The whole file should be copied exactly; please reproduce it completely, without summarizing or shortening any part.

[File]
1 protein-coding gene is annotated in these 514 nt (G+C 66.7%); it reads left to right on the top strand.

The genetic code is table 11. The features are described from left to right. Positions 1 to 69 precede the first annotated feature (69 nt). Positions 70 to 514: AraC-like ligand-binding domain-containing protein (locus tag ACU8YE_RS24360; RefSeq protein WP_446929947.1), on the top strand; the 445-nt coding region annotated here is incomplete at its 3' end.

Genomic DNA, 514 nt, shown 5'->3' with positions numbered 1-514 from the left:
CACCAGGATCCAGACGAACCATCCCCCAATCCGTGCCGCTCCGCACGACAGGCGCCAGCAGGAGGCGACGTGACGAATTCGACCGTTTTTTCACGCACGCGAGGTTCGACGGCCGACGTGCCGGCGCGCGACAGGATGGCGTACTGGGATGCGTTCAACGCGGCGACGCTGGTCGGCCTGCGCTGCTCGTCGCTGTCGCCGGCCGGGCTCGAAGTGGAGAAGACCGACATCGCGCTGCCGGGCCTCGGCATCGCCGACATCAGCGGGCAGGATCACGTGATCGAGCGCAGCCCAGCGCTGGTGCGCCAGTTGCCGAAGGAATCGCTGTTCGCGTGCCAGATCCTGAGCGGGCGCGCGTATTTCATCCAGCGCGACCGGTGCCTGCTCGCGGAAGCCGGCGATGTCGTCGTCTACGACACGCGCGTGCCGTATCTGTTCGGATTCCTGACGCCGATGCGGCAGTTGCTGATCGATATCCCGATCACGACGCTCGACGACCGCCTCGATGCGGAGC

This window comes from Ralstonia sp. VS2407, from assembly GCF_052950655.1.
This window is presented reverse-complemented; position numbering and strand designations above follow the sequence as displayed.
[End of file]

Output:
1 protein-coding gene is annotated in these 514 nt (G+C 66.7%); it reads left to right on the top strand.

The genetic code is table 11. The features are described from left to right. Positions 1 to 69 precede the first annotated feature (69 nt). Positions 70 to 514: AraC-like ligand-binding domain-containing protein (locus tag ACU8YE_RS24360; RefSeq protein WP_446929947.1), on the top strand; the 445-nt coding region annotated here is incomplete at its 3' end.

Genomic DNA, 514 nt, shown 5'->3' with positions numbered 1-514 from the left:
CACCAGGATCCAGACGAACCATCCCCCAATCCGTGCCGCTCCGCACGACAGGCGCCAGCAGGAGGCGACGTGACGAATTCGACCGTTTTTTCACGCACGCGAGGTTCGACGGCCGACGTGCCGGCGCGCGACAGGATGGCGTACTGGGATGCGTTCAACGCGGCGACGCTGGTCGGCCTGCGCTGCTCGTCGCTGTCGCCGGCCGGGCTCGAAGTGGAGAAGACCGACATCGCGCTGCCGGGCCTCGGCATCGCCGACATCAGCGGGCAGGATCACGTGATCGAGCGCAGCCCAGCGCTGGTGCGCCAGTTGCCGAAGGAATCGCTGTTCGCGTGCCAGATCCTGAGCGGGCGCGCGTATTTCATCCAGCGCGACCGGTGCCTGCTCGCGGAAGCCGGCGATGTCGTCGTCTACGACACGCGCGTGCCGTATCTGTTCGGATTCCTGACGCCGATGCGGCAGTTGCTGATCGATATCCCGATCACGACGCTCGACGACCGCCTCGATGCGGAGC

This window comes from Ralstonia sp. VS2407, from assembly GCF_052950655.1.
This window is presented reverse-complemented; position numbering and strand designations above follow the sequence as displayed.